The following is David Koch’s personal views, as published in his ‘Your Money Digest’ newsletter.
Economically we are kicking a few goals when it comes to inflation. The latest monthly Consumer Price Index for August was in line with economist forecasts and steady at 5.6 per cent – still well above the Reserve Bank’s 2-3 per cent target band – but there are some good signs when you look at the detail.
In fact, the vast majority of economists now believe the RBA will keep rates on hold again in October. Over the last four months the average annualised inflation rate was 3.9 per cent and has been 3-4 per cent for the last five months.
But remember that the 5.6 per cent August result excludes volatile items. So let’s go through the details of the key individual cost areas of inflation and some of the trends.
- The largest contributor to inflation in August was understandably petrol prices. Rising global oil prices above $US90 a barrel and a falling Australian dollar has been a double whammy for fuel prices. As a result fuel rose 9.1 per cent in August.
- Food, alcohol, and housing costs were the other big inflation drivers. Restaurant meals rose by 2 per cent over the quarter and takeaway and fast foods rose by 2.1 per cent. The Fair Work Commission’s 5.75 per cent minimum wage increase would have played into this, even though food prices would have fallen.
- Fruit costs dropped 2.9 per cent for the month and vegetables dropped 0.1 per cent. Improved growing conditions have increased supply and led to lower prices. Prices of lamb continued to decline, while other meat and seafood prices rose further in the month.
- There was a 2.4 per cent increase in beer prices, with smaller increases for wine and spirits. An increase in the alcohol excise from indexation contributed to the rise.
- The housing group of the CPI basket (which accounts for just over one fifth of the CPI basket) was driven by a 0.7 per cent rise in rents for the month. Rents are now 7.8 per cent higher over the year.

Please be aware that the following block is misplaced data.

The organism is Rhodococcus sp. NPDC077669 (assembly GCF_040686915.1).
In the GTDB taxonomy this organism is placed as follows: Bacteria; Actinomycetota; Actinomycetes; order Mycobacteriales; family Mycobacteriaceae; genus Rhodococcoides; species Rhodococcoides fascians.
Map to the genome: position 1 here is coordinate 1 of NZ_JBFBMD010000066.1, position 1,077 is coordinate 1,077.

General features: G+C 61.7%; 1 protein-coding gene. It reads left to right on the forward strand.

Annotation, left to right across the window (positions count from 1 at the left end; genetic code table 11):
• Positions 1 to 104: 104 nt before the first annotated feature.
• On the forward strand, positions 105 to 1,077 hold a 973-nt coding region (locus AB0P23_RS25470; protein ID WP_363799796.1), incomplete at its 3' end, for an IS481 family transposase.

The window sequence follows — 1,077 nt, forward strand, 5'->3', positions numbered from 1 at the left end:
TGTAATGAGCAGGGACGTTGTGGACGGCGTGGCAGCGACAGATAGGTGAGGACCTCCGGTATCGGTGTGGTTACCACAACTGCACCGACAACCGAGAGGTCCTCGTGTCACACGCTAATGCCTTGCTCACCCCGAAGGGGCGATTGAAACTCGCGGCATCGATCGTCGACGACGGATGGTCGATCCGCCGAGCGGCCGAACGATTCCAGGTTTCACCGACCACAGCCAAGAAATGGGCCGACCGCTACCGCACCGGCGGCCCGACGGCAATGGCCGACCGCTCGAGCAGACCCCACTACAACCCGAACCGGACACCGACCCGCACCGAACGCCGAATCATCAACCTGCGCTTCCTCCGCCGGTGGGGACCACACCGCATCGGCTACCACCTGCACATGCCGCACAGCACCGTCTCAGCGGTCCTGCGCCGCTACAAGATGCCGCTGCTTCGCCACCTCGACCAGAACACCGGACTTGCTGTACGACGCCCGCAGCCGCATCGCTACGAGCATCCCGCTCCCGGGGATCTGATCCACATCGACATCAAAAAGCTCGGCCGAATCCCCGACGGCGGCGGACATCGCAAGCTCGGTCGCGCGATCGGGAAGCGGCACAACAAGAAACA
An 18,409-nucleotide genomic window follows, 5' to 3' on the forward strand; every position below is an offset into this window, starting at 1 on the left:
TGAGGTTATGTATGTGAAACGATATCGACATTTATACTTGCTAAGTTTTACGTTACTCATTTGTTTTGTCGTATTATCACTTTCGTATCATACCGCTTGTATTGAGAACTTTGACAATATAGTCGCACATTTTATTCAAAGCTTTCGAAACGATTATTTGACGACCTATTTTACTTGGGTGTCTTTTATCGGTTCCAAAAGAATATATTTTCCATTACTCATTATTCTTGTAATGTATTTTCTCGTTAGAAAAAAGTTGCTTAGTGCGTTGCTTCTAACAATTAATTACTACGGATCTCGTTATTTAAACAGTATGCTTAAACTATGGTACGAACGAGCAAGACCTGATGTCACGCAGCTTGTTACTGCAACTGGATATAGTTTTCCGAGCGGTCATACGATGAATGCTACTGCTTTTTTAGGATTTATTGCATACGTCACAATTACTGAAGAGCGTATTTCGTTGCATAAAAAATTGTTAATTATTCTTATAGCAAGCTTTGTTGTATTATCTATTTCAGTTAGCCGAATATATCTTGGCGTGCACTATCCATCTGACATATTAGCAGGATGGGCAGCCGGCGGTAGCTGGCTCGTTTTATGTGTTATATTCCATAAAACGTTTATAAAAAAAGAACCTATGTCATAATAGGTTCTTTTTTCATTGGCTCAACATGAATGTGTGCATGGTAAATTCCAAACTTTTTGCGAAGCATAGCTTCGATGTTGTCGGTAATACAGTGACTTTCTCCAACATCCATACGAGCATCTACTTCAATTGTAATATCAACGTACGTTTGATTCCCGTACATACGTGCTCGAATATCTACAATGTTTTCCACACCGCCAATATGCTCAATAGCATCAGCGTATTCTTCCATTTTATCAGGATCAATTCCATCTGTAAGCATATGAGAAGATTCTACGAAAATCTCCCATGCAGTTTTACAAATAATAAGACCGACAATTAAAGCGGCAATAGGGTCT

- The costs of building new houses continued to ease to an annual 7.8 per cent – the lowest since August 2021.
- Electricity inflation costs fell by 1.3 per cent because of the Government’s energy rebates. Government rebates are only delaying the 20 per cent increase in electricity prices.
- Travel prices fell by 3.9 per cent in August, well down on the 17.7 per cent in June. Domestic airfares fell in August owing to the lack of school holidays, which happen in September. Travel price declines in the month subtracted around 0.2 percentage points from inflation.
- Insurance prices rose by 2.8 per cent for the quarter; over the year, insurance prices are now 14.7 per cent higher.
- Car fees (rego, licence and parking fees plus tolls) rose by 3.2 per cent over the quarter.
- Even though telecommunications prices have fallen by nearly 30 per cent since 2013, they increased 0.5 per cent in July and 1.7 per cent in August – remember, Telstra lifted mobile prices 7.5 per cent on 1 July because of “inflation”.
Inflation heading in right direction… but what about consumers?
With inflation going okay, what about the other RBA concern: Australian consumers? According to yesterday’s retail sales data, Aussies are staying in the bunker and not spending up big. Which is exactly what the RB A wants.
Retail trade rose 0.2 per cent in August, up just 1.5 per cent over the year despite inflation being above 5 per cent and a huge rise in population because of migration. It is the slowest trend in retail sales since 1982.